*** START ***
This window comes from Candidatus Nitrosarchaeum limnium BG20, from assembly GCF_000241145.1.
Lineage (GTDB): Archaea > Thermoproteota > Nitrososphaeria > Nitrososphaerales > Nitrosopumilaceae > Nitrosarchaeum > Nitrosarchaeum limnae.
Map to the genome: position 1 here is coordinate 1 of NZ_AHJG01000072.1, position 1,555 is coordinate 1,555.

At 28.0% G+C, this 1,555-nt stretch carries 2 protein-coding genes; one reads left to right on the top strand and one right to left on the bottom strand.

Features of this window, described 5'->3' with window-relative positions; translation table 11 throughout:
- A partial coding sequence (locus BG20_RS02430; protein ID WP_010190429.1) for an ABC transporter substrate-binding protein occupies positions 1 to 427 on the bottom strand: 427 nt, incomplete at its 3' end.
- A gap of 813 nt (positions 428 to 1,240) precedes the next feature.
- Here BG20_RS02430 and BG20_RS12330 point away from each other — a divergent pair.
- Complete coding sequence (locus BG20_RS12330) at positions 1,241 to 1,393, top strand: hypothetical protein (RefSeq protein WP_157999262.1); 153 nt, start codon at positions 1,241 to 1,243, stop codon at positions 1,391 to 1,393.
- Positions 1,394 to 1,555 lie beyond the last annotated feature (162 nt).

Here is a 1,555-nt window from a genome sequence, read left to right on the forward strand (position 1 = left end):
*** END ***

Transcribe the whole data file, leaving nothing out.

This window comes from Candidatus Nitrosarchaeum limnium BG20, from assembly GCF_000241145.1.
Lineage (GTDB): Archaea > Thermoproteota > Nitrososphaeria > Nitrososphaerales > Nitrosopumilaceae > Nitrosarchaeum > Nitrosarchaeum limnae.
Map to the genome: position 1 here is coordinate 1 of NZ_AHJG01000072.1, position 1,555 is coordinate 1,555.

At 28.0% G+C, this 1,555-nt stretch carries 2 protein-coding genes; one reads left to right on the top strand and one right to left on the bottom strand.

Features of this window, described 5'->3' with window-relative positions; translation table 11 throughout:
- A partial coding sequence (locus BG20_RS02430; protein ID WP_010190429.1) for an ABC transporter substrate-binding protein occupies positions 1 to 427 on the bottom strand: 427 nt, incomplete at its 3' end.
- A gap of 813 nt (positions 428 to 1,240) precedes the next feature.
- Here BG20_RS02430 and BG20_RS12330 point away from each other — a divergent pair.
- Complete coding sequence (locus BG20_RS12330) at positions 1,241 to 1,393, top strand: hypothetical protein (RefSeq protein WP_157999262.1); 153 nt, start codon at positions 1,241 to 1,243, stop codon at positions 1,391 to 1,393.
- Positions 1,394 to 1,555 lie beyond the last annotated feature (162 nt).

Here is a 1,555-nt window from a genome sequence, read left to right on the forward strand (position 1 = left end):